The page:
Death: 'Spiritual • Mental • Physical'

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Death

Spiritual • Mental • Physical (Drag City)

In 2009, Drag City packaged the only seven official recordings from brothers Bobby, David, and Dannis Hackney, who played together in the long-defunct Detroit hard rockers Death, as ... For the Whole World to See. The brothers recorded the songs in 1974; two of them had been released as a limited-edition vanity-label single in 1976, but the rest remained locked away after the band broke up in 1977. So the reissue was effectively the band’s worldwide debut, 35 years after the fact. It’s one of those truly great forgotten rock albums: muscular, bruising, a little rough around the edges, and angry—and a mysterious precursor of punk. That the Hackney brothers are black made the story of their rediscovery even more compelling.

The success of ... For the Whole World to See has prompted Drag City to dig deeper into the Death vaults for this odds-and-ends anthology, which collects 10 more tracks recorded between 1974 and 1976. The handful of songs that kick off the new album are welcome additions to Death’s limited catalog, even if none are as good as “Politicians in My Eyes” or “Rock-N-Roll Victim” from ... For the Whole Word to See. But the rest of the new collection presents challenges. The recording quality on the 2009 reissue was rough; the sound quality on Spiritual • Mental • Physical is really primitive. And these are truly demos; some of the songs are only half-formed, or, in the case of the bass and drum solos tacked on at the end, not formed at all. That a couple of tossed-off solos and two barely-there song sketches take up a third of the album’s 28-minute running time suggests how inessential this new disc is.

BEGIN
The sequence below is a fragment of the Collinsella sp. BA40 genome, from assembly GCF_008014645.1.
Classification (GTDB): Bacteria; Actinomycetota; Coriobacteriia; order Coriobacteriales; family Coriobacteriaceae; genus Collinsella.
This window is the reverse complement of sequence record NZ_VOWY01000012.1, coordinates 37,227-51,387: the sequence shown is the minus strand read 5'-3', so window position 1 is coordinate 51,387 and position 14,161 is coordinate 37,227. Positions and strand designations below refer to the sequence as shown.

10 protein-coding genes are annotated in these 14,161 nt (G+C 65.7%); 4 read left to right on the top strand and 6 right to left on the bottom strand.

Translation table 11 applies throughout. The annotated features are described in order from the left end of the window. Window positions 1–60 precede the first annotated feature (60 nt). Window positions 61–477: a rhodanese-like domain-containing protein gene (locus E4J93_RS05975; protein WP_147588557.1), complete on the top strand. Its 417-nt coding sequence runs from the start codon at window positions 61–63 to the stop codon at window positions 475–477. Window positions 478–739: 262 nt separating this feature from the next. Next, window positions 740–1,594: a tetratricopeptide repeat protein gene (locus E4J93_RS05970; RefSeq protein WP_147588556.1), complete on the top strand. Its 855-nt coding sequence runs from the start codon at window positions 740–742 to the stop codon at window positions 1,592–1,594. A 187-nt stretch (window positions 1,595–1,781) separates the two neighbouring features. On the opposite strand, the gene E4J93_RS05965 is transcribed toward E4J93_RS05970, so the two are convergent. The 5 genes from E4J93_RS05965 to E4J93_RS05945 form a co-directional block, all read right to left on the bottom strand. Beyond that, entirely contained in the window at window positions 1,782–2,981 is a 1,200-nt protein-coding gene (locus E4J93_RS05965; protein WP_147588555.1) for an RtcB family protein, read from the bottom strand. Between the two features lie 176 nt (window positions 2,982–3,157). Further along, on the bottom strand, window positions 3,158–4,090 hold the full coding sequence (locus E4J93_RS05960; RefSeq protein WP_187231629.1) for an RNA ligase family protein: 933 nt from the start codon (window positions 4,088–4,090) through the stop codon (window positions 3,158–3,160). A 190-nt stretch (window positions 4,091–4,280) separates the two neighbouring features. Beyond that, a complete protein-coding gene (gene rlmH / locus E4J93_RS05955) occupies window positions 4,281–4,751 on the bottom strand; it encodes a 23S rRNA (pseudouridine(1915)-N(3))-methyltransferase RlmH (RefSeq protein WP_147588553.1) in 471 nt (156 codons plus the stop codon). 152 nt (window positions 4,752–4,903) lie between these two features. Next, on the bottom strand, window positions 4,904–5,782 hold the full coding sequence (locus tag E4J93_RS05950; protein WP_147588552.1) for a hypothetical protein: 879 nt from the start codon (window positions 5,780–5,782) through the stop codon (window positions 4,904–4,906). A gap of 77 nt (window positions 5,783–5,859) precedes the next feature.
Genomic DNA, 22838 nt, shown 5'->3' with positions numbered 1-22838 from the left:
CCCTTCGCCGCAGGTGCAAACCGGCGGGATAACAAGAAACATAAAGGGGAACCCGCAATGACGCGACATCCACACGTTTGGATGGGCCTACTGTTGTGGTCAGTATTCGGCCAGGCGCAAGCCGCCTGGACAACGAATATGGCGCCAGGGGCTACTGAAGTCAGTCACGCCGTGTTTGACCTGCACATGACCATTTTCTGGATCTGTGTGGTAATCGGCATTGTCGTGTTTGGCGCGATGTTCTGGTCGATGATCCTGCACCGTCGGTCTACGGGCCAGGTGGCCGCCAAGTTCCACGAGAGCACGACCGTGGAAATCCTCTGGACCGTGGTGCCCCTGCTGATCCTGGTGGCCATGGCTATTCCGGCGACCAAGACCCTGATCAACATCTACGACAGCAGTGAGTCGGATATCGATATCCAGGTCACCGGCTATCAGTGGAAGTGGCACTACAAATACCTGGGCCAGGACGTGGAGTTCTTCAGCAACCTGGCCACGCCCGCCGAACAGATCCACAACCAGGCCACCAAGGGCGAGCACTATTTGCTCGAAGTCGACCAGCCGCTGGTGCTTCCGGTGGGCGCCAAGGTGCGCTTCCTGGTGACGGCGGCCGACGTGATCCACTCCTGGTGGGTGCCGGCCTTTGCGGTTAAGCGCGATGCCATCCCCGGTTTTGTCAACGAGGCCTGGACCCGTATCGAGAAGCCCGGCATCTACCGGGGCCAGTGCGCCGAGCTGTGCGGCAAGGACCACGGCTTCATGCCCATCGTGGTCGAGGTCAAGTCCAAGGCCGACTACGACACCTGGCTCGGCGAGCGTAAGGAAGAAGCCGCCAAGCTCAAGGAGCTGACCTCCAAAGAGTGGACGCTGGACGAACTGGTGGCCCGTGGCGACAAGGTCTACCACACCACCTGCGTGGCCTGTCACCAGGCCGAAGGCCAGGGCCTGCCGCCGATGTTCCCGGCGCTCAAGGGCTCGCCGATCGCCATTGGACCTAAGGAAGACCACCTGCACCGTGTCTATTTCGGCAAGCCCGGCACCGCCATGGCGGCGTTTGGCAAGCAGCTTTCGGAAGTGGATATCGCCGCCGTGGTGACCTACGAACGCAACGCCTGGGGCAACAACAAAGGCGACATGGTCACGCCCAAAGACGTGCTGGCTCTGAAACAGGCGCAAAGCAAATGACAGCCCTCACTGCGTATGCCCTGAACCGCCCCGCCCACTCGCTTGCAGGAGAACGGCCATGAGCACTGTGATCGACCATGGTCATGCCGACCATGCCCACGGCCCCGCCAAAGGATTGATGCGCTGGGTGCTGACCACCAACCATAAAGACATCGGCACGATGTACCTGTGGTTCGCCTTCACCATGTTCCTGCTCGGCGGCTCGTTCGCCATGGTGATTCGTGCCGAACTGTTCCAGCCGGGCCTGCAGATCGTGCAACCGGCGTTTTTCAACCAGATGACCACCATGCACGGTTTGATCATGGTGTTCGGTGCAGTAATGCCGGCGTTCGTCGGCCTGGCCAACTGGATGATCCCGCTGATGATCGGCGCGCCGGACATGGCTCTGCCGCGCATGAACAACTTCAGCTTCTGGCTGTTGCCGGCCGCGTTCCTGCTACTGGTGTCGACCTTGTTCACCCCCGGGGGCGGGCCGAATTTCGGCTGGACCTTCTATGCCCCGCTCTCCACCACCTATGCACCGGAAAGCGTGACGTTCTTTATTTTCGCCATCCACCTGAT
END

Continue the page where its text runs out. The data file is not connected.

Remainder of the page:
The Hackney brothers reportedly started out playing R&B before they shifted to the proto-punk collected on the two Drag City records, and they performed gospel songs together after Death ended. (David died in 2000; Bobby and Dannis have played in a reggae/jam band, Lambsbread, since the late ’80s.) An anthology of unreleased material that showcased the brothers’ unlikely musical evolution might have been a worthy follow-up to ... For All the World to See. As it is, Spiritual • Mental • Physical sounds like bonus tracks.

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